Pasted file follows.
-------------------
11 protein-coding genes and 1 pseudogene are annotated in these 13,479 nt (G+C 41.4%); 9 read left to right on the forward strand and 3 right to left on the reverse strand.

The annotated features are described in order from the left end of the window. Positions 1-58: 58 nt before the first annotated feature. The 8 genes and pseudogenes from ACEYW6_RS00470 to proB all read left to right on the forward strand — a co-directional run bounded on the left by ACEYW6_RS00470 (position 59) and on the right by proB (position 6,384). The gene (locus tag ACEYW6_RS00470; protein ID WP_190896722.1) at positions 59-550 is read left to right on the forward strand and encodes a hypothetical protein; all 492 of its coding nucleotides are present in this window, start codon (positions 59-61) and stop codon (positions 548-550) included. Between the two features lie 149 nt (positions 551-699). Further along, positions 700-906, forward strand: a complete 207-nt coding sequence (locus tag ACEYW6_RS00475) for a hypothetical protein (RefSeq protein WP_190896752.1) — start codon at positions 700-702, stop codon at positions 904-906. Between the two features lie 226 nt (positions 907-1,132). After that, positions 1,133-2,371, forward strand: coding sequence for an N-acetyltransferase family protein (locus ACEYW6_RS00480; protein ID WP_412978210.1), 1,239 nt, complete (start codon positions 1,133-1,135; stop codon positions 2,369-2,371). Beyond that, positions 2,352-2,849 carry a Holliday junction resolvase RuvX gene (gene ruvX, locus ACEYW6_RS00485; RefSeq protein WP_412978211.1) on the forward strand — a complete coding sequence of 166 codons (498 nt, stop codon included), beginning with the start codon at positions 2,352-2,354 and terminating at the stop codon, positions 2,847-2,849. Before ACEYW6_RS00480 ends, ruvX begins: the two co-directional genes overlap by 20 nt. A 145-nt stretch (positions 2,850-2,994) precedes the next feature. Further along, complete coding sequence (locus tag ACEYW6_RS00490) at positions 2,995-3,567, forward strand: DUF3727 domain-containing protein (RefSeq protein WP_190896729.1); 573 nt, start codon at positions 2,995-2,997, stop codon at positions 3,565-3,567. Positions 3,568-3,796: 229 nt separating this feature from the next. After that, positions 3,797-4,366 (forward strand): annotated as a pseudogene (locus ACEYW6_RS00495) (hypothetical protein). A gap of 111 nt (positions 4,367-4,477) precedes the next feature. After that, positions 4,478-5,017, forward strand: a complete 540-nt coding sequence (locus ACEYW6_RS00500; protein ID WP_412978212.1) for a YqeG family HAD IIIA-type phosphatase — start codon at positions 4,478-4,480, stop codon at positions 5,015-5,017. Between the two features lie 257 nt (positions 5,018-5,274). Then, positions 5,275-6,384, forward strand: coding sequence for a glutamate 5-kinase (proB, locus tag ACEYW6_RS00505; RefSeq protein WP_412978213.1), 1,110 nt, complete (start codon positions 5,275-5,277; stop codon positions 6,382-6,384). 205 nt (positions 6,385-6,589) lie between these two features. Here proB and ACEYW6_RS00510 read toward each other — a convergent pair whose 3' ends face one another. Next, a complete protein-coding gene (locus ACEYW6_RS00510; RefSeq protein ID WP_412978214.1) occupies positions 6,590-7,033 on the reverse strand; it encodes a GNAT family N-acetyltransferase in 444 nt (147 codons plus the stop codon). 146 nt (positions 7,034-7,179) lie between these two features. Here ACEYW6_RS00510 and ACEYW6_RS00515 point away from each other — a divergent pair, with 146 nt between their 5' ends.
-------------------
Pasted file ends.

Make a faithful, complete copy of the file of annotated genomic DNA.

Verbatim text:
11 protein-coding genes and 1 pseudogene are annotated in these 13,479 nt (G+C 41.4%); 9 read left to right on the forward strand and 3 right to left on the reverse strand.

The annotated features are described in order from the left end of the window. Positions 1-58: 58 nt before the first annotated feature. The 8 genes and pseudogenes from ACEYW6_RS00470 to proB all read left to right on the forward strand — a co-directional run bounded on the left by ACEYW6_RS00470 (position 59) and on the right by proB (position 6,384). The gene (locus tag ACEYW6_RS00470; protein ID WP_190896722.1) at positions 59-550 is read left to right on the forward strand and encodes a hypothetical protein; all 492 of its coding nucleotides are present in this window, start codon (positions 59-61) and stop codon (positions 548-550) included. Between the two features lie 149 nt (positions 551-699). Further along, positions 700-906, forward strand: a complete 207-nt coding sequence (locus tag ACEYW6_RS00475) for a hypothetical protein (RefSeq protein WP_190896752.1) — start codon at positions 700-702, stop codon at positions 904-906. Between the two features lie 226 nt (positions 907-1,132). After that, positions 1,133-2,371, forward strand: coding sequence for an N-acetyltransferase family protein (locus ACEYW6_RS00480; protein ID WP_412978210.1), 1,239 nt, complete (start codon positions 1,133-1,135; stop codon positions 2,369-2,371). Beyond that, positions 2,352-2,849 carry a Holliday junction resolvase RuvX gene (gene ruvX, locus ACEYW6_RS00485; RefSeq protein WP_412978211.1) on the forward strand — a complete coding sequence of 166 codons (498 nt, stop codon included), beginning with the start codon at positions 2,352-2,354 and terminating at the stop codon, positions 2,847-2,849. Before ACEYW6_RS00480 ends, ruvX begins: the two co-directional genes overlap by 20 nt. A 145-nt stretch (positions 2,850-2,994) precedes the next feature. Further along, complete coding sequence (locus tag ACEYW6_RS00490) at positions 2,995-3,567, forward strand: DUF3727 domain-containing protein (RefSeq protein WP_190896729.1); 573 nt, start codon at positions 2,995-2,997, stop codon at positions 3,565-3,567. Positions 3,568-3,796: 229 nt separating this feature from the next. After that, positions 3,797-4,366 (forward strand): annotated as a pseudogene (locus ACEYW6_RS00495) (hypothetical protein). A gap of 111 nt (positions 4,367-4,477) precedes the next feature. After that, positions 4,478-5,017, forward strand: a complete 540-nt coding sequence (locus ACEYW6_RS00500; protein ID WP_412978212.1) for a YqeG family HAD IIIA-type phosphatase — start codon at positions 4,478-4,480, stop codon at positions 5,015-5,017. Between the two features lie 257 nt (positions 5,018-5,274). Then, positions 5,275-6,384, forward strand: coding sequence for a glutamate 5-kinase (proB, locus tag ACEYW6_RS00505; RefSeq protein WP_412978213.1), 1,110 nt, complete (start codon positions 5,275-5,277; stop codon positions 6,382-6,384). 205 nt (positions 6,385-6,589) lie between these two features. Here proB and ACEYW6_RS00510 read toward each other — a convergent pair whose 3' ends face one another. Next, a complete protein-coding gene (locus ACEYW6_RS00510; RefSeq protein ID WP_412978214.1) occupies positions 6,590-7,033 on the reverse strand; it encodes a GNAT family N-acetyltransferase in 444 nt (147 codons plus the stop codon). 146 nt (positions 7,034-7,179) lie between these two features. Here ACEYW6_RS00510 and ACEYW6_RS00515 point away from each other — a divergent pair, with 146 nt between their 5' ends.